Beyond Scepticism and Realism: A Constructive Exploration of by Ervin Laszlo (auth.)
By Ervin Laszlo (auth.)
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Extra resources for Beyond Scepticism and Realism: A Constructive Exploration of Husserlian and Whiteheadian Methods of Inquiry, 1st Edition
No less than by Whitehead, to lie in the assumption that the analysis of perceptual judgments must furnish evidence of the existence of physkal reality through the interconnection of the experience of the particular with the existence of the whole. The goal is the same; the approach is from opposite ends. The result is mutually exclusive universes of meaning. I have emphasized that the root-axiom of Husser! is 'consciousness' while that of Whitehead is 'being'. I have also presented evidence to the effect that each thinker considers his own root-axiom sufficient to delve into the realm of the other, and thus to reduce notions of being and notions entailed by notions of being ('physical facts') to notions of consciousness and notions entailed by notions of consciousness ('epistemic facts').
2 He condemns the type of epistemological construction in which Husserl engages as an "attitude of strained attention". While he does not explicitly refer to Husserl, the assertion that in such attitude "the data are the patterns of sensa provided by the sense organs (which} is the sensationalist doctrine of Locke and Hume" and the subsequent inclusion of Kant into this category with the reservation that for him the "data are somewhat narrower than for Hume: they are the sensa devoid of their patterns" 3leaves no doubt that the kind of transcendental philosophy which has arisen in Germany in the rgth century, and which has influenced Husserl through Brentano, would also come under the heading of the attitude of 'strained attention'.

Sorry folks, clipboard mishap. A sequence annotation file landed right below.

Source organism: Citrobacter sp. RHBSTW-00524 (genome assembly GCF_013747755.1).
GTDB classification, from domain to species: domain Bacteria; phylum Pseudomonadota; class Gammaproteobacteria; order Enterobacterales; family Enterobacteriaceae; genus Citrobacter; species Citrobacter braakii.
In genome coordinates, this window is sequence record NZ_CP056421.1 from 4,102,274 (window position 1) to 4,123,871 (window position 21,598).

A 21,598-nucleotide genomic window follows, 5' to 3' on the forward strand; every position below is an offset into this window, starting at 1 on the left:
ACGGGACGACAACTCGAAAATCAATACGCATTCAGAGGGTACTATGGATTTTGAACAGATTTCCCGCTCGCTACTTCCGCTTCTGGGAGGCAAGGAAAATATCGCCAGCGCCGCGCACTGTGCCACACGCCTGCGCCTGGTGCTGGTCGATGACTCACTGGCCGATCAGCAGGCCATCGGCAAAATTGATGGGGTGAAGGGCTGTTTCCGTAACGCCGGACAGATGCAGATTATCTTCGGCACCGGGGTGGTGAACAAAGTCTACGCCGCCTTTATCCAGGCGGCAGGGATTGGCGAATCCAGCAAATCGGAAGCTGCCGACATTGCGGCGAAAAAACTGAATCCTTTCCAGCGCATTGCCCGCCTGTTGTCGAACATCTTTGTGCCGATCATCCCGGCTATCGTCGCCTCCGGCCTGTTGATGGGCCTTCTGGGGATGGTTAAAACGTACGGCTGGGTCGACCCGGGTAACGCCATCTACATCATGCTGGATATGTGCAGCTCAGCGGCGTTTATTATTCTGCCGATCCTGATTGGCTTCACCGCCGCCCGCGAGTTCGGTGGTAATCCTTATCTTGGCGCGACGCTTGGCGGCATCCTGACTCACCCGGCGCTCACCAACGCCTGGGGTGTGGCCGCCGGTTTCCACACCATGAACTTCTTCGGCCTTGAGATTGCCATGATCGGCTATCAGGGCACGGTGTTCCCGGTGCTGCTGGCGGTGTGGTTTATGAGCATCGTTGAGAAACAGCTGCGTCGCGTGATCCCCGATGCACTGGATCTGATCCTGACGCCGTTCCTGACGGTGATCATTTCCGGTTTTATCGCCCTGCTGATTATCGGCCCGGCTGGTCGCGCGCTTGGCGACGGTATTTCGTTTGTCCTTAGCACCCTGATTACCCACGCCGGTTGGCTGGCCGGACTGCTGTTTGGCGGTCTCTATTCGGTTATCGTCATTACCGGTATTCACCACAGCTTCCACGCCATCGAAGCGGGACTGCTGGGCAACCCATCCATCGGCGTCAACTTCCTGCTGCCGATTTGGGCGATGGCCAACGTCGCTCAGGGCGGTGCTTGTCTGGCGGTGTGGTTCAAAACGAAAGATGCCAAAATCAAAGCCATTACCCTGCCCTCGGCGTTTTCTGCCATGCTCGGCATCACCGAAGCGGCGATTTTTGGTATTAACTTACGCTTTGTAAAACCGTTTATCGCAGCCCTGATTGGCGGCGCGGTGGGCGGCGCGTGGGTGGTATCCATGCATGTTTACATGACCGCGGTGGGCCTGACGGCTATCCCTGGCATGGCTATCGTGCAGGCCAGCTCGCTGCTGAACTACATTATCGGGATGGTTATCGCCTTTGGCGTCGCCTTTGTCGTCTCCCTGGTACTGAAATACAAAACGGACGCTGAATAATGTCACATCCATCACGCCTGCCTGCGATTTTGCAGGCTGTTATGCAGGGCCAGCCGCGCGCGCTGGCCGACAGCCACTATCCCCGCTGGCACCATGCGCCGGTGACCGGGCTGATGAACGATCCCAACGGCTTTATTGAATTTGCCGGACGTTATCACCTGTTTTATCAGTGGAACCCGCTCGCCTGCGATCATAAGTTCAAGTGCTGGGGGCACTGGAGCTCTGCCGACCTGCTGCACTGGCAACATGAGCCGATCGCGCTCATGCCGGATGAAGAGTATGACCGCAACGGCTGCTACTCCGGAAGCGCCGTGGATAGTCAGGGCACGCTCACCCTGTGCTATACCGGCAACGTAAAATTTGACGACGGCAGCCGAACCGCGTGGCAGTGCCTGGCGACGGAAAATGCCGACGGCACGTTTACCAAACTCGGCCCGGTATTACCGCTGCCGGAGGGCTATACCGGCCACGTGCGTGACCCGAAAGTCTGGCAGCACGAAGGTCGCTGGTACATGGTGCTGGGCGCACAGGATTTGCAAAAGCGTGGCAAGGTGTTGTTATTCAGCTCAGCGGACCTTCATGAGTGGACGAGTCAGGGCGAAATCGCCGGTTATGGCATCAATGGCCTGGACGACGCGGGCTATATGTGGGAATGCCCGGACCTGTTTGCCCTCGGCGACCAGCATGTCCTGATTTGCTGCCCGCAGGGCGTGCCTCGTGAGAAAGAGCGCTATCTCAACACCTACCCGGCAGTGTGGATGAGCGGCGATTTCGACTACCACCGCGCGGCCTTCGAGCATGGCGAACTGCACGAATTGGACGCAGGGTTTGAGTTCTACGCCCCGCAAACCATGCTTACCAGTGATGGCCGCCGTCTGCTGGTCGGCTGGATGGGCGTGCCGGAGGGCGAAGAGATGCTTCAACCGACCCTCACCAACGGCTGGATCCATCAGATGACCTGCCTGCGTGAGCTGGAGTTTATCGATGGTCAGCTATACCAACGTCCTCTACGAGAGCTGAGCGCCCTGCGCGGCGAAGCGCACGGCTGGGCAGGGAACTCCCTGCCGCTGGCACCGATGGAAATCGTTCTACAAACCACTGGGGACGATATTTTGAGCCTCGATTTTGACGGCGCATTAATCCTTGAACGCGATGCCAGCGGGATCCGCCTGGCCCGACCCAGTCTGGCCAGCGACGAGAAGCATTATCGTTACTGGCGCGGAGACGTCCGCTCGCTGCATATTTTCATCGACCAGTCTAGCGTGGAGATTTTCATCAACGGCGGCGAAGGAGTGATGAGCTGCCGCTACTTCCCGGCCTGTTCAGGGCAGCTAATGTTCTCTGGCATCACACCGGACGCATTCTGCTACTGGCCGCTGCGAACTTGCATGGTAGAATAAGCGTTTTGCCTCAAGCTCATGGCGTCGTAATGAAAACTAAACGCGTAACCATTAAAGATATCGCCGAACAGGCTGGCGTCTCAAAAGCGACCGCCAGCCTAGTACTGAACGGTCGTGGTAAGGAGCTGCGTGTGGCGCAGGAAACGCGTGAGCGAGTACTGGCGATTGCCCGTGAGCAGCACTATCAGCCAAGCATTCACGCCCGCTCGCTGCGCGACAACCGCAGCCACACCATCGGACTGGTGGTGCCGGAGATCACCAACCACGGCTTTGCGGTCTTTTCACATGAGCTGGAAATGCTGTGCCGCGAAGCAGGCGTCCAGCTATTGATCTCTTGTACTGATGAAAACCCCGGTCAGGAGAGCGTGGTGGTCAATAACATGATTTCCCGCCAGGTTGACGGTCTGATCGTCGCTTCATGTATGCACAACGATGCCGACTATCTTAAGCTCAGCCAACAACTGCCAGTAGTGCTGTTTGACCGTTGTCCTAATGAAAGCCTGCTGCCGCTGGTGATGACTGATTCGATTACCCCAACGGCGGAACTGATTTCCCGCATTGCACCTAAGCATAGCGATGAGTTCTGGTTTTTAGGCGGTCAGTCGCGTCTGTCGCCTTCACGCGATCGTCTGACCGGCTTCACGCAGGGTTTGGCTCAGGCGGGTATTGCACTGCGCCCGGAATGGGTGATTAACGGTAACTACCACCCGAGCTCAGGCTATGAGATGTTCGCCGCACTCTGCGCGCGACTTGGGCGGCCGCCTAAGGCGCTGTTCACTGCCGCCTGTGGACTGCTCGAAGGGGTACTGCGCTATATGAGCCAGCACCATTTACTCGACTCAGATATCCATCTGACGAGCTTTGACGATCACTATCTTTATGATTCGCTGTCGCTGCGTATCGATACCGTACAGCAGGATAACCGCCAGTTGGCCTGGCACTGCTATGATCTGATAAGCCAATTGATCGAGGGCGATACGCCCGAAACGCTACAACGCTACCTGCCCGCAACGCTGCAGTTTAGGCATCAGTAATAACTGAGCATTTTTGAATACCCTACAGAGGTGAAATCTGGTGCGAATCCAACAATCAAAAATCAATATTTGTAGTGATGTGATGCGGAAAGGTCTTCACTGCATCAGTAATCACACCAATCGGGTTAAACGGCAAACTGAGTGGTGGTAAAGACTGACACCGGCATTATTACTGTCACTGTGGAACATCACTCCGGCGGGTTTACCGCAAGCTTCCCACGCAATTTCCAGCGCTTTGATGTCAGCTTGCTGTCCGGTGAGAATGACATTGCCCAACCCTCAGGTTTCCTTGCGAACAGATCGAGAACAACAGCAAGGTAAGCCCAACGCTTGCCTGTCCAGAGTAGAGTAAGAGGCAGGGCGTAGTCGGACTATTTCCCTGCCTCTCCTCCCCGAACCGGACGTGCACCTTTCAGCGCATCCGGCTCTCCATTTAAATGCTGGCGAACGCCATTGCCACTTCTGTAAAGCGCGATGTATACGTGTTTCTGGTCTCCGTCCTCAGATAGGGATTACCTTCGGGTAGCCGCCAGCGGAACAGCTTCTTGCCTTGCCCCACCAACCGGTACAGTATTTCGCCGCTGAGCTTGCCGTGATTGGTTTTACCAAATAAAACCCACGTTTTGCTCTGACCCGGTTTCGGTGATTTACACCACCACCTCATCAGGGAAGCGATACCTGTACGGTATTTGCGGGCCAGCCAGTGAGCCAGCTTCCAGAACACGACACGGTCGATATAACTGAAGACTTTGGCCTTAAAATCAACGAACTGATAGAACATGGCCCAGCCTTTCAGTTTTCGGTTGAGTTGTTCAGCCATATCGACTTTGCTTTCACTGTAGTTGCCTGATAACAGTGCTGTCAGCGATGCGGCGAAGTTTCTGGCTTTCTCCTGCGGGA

The pessimistic assessment of the problem is based on the theory of meaning according to which words are labels for things and events. As labels for physical and epistemic facts the terms used by the sceptic and the realist are mutually exclusive: their basic assumptions preclude the legitimacy of reductionist cross-inferences between the referents of their terms. But the pessimistic evaluation of the problem does not take into account the theory of 'meaning-as-use' of terms within given propositions.